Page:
Configure AD Bridge and Apache for SSO

This topic describes how to configure AD Bridge Enterprise and the Apache HTTP Server to provide single sign-on authentication through Active Directory with Kerberos 5. The instructions assume that you know how to administer Active Directory, the Apache HTTP Server, and computers running Linux.

Single sign-on for the Apache HTTP server uses the Simple and Protected GSS-API Negotiation Mechanism, or SPNEGO, to negotiate authentication with Kerberos. SPNEGO is an Internet standard documented in RFC 2478 and is commonly referred to as the negotiate authentication protocol. The AD Bridge Enterprise mod_auth_kerb module lets an Apache web server running on a Linux or Unix system authenticate and authorize users based on their Active Directory domain credentials.

For more information, please seethe following articles:


  • AD Bridge Enterprise installed on the Linux computer running your Apache HTTP Server
  • The Apache module ships with the AD Bridge Enterprise agent and is located in either /opt/pbis/lib64/ or /opt/pbis/lib/
  • The Linux or Unix computer that is hosting the Apache web server is joined to Active Directory
  • An Apache HTTP Server 2.0, 2.2, or 2.4 that supports dynamically loaded modules

To check whether your Apache web server supports dynamically loaded modules, execute the following command and verify that mod_so.c appears in the list of compiled modules: /usr/sbin/httpd -l or /usr/sbin/apache2 -1.

Compiled in modules:

For Apache installations that are compiled from the source code, make sure that --enable-module=so is specified when ./configure is executed: ./configure --enable-module=so.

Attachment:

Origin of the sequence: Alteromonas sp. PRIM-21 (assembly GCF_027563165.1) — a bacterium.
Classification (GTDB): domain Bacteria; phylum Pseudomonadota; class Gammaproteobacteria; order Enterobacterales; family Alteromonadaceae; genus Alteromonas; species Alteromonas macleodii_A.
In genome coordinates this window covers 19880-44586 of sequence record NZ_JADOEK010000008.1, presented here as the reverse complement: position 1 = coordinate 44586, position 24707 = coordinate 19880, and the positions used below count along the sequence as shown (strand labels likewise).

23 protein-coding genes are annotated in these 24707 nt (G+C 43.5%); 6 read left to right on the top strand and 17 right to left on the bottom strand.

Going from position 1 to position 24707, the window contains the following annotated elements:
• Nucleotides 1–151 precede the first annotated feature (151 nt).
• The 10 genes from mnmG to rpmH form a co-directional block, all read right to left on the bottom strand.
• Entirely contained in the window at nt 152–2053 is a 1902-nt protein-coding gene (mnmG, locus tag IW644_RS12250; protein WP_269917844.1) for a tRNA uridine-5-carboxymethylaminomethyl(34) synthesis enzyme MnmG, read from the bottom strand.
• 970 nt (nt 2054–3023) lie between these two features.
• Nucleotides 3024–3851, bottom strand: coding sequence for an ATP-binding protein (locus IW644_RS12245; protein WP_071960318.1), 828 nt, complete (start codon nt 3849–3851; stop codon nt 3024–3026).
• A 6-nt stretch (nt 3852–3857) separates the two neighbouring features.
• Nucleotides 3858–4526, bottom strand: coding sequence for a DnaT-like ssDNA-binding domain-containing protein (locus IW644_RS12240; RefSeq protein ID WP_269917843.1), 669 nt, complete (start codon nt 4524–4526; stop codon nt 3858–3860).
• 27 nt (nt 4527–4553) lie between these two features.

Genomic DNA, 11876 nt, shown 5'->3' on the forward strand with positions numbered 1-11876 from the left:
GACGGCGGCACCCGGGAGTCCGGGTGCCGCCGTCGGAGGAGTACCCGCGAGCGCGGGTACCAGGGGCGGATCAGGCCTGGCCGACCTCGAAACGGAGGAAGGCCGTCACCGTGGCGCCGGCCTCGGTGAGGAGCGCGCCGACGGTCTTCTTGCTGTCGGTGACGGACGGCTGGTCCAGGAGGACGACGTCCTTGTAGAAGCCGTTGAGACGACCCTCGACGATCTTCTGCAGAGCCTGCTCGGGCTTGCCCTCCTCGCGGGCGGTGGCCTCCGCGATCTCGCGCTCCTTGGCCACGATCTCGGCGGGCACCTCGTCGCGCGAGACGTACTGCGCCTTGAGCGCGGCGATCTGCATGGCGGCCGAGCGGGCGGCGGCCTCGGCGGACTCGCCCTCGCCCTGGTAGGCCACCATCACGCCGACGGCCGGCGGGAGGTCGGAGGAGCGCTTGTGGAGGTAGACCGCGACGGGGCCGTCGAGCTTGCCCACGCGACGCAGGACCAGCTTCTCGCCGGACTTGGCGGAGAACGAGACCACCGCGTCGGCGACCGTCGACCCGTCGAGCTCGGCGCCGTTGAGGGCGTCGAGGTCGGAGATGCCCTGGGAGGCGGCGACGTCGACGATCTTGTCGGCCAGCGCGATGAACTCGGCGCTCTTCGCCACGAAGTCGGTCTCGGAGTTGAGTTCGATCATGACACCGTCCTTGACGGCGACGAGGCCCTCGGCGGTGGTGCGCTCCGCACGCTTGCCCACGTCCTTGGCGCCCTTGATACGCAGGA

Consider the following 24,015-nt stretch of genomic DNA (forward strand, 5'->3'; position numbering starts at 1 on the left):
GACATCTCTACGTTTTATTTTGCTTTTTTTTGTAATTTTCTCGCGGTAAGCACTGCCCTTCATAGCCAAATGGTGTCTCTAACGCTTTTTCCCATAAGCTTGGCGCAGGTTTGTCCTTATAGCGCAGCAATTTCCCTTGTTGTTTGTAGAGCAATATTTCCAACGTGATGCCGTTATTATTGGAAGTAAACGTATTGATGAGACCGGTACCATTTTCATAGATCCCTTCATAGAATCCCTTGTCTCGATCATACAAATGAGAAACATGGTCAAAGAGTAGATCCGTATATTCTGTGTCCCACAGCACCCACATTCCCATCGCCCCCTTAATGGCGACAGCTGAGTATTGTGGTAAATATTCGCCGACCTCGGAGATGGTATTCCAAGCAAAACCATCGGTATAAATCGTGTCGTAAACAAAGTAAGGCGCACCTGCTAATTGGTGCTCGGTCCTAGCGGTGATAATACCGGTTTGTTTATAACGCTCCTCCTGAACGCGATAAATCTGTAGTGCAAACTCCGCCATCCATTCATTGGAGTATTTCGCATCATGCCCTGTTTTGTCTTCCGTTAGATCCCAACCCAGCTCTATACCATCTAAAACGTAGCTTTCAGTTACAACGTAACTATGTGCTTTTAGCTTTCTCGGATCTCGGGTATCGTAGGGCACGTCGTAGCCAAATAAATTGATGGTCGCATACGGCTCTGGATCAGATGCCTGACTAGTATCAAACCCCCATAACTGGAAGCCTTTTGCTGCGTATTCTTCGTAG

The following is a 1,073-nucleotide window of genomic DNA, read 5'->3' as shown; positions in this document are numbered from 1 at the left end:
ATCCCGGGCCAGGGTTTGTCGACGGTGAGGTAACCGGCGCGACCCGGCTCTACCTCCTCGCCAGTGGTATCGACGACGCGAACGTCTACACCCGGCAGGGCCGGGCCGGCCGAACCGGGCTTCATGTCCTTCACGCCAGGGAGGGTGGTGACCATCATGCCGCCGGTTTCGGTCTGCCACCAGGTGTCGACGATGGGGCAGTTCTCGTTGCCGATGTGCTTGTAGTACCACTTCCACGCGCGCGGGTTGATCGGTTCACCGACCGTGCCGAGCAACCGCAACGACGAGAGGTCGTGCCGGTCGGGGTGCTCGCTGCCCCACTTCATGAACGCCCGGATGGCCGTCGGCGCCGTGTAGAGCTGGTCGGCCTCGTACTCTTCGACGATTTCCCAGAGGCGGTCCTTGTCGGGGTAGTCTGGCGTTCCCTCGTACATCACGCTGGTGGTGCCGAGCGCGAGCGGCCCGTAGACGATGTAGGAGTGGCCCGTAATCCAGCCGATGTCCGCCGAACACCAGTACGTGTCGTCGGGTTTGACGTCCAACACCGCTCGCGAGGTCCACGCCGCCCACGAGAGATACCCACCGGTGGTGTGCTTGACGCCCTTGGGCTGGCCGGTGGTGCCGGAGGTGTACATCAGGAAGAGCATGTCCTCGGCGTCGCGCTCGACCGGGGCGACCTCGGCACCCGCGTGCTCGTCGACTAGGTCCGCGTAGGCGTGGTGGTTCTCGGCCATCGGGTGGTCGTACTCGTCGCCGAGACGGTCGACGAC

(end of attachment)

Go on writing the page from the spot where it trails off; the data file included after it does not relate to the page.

Configure Apache HTTP Server for SSO on RHEL

The following instructions show how to configure AD Bridge Enterprise and Apache for SSO on a Red Hat Enterprise Linux computer. The steps vary by operating system and by Apache version. Ubuntu, in particular, uses apache2 or httpd for commands, the name of the daemon, the configuration directory, the name of the configuration file, etc.


Configuring web servers is complex. Implement and test your configuration in a test environment first. Before you change your web server's configuration:

  1. Determine whether your Apache server is 2.0, 2.2 or 2.4 by running one of the following commands:
    • /usr/sbin httpd -v
    • /usr/sbin/apache2 -1

    Example output:

    Server version: Apache/2.4.6 (Red Hat Enterprise Linux)
    Server built:   Aug  3 2016 08:33:27
  2. Edit the Apache configuration file to add a directive to load the AD Bridge Enterprise auth_kerb_module for your version of Apache. Use one of the following:
    • /etc/httpd/conf/httpd.conf
    • /etc/apache2/apache2.conf

    Since this Red Hat computer is running Apache 2.4.6, the 2.4 version of the module is added, as demonstrated in the following example output:

    LoadModule auth_kerb_module /opt/pbis/lib64/apache2.4/

  1. In the configuration file, configure authentication for a directory. Example:
<Directory "/var/www/html/secure">
 Options Indexes MultiViews FollowSymLinks
 Order deny,allow
 Deny from all
 Allow from
 AuthType Kerberos
 AuthName "Kerberos Login"
 KrbAuthRealms EXAMPLE.COM